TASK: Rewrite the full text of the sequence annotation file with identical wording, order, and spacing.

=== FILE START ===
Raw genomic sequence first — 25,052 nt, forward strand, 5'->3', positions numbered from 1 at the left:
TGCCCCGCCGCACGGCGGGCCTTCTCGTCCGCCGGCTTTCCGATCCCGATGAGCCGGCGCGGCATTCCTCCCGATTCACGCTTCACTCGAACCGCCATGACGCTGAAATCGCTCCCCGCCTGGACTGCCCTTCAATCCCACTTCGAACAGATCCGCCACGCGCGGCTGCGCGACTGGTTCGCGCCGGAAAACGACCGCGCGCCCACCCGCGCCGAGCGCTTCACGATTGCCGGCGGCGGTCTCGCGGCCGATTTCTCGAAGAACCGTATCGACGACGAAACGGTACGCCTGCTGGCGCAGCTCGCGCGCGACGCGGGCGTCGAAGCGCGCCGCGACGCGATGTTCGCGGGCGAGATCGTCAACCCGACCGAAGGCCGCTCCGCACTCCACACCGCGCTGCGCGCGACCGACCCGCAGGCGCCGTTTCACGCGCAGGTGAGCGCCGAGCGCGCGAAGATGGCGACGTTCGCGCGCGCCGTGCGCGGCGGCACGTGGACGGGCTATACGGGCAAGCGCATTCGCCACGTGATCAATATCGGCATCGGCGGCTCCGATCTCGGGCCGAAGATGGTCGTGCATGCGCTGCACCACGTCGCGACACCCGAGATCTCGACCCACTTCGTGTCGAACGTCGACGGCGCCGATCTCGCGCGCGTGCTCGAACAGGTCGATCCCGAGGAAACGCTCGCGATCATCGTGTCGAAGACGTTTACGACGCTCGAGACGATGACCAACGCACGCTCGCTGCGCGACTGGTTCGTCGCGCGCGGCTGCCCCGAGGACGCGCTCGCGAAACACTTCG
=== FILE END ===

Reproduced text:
Raw genomic sequence first — 25,052 nt, forward strand, 5'->3', positions numbered from 1 at the left:
TGCCCCGCCGCACGGCGGGCCTTCTCGTCCGCCGGCTTTCCGATCCCGATGAGCCGGCGCGGCATTCCTCCCGATTCACGCTTCACTCGAACCGCCATGACGCTGAAATCGCTCCCCGCCTGGACTGCCCTTCAATCCCACTTCGAACAGATCCGCCACGCGCGGCTGCGCGACTGGTTCGCGCCGGAAAACGACCGCGCGCCCACCCGCGCCGAGCGCTTCACGATTGCCGGCGGCGGTCTCGCGGCCGATTTCTCGAAGAACCGTATCGACGACGAAACGGTACGCCTGCTGGCGCAGCTCGCGCGCGACGCGGGCGTCGAAGCGCGCCGCGACGCGATGTTCGCGGGCGAGATCGTCAACCCGACCGAAGGCCGCTCCGCACTCCACACCGCGCTGCGCGCGACCGACCCGCAGGCGCCGTTTCACGCGCAGGTGAGCGCCGAGCGCGCGAAGATGGCGACGTTCGCGCGCGCCGTGCGCGGCGGCACGTGGACGGGCTATACGGGCAAGCGCATTCGCCACGTGATCAATATCGGCATCGGCGGCTCCGATCTCGGGCCGAAGATGGTCGTGCATGCGCTGCACCACGTCGCGACACCCGAGATCTCGACCCACTTCGTGTCGAACGTCGACGGCGCCGATCTCGCGCGCGTGCTCGAACAGGTCGATCCCGAGGAAACGCTCGCGATCATCGTGTCGAAGACGTTTACGACGCTCGAGACGATGACCAACGCACGCTCGCTGCGCGACTGGTTCGTCGCGCGCGGCTGCCCCGAGGACGCGCTCGCGAAACACTTCG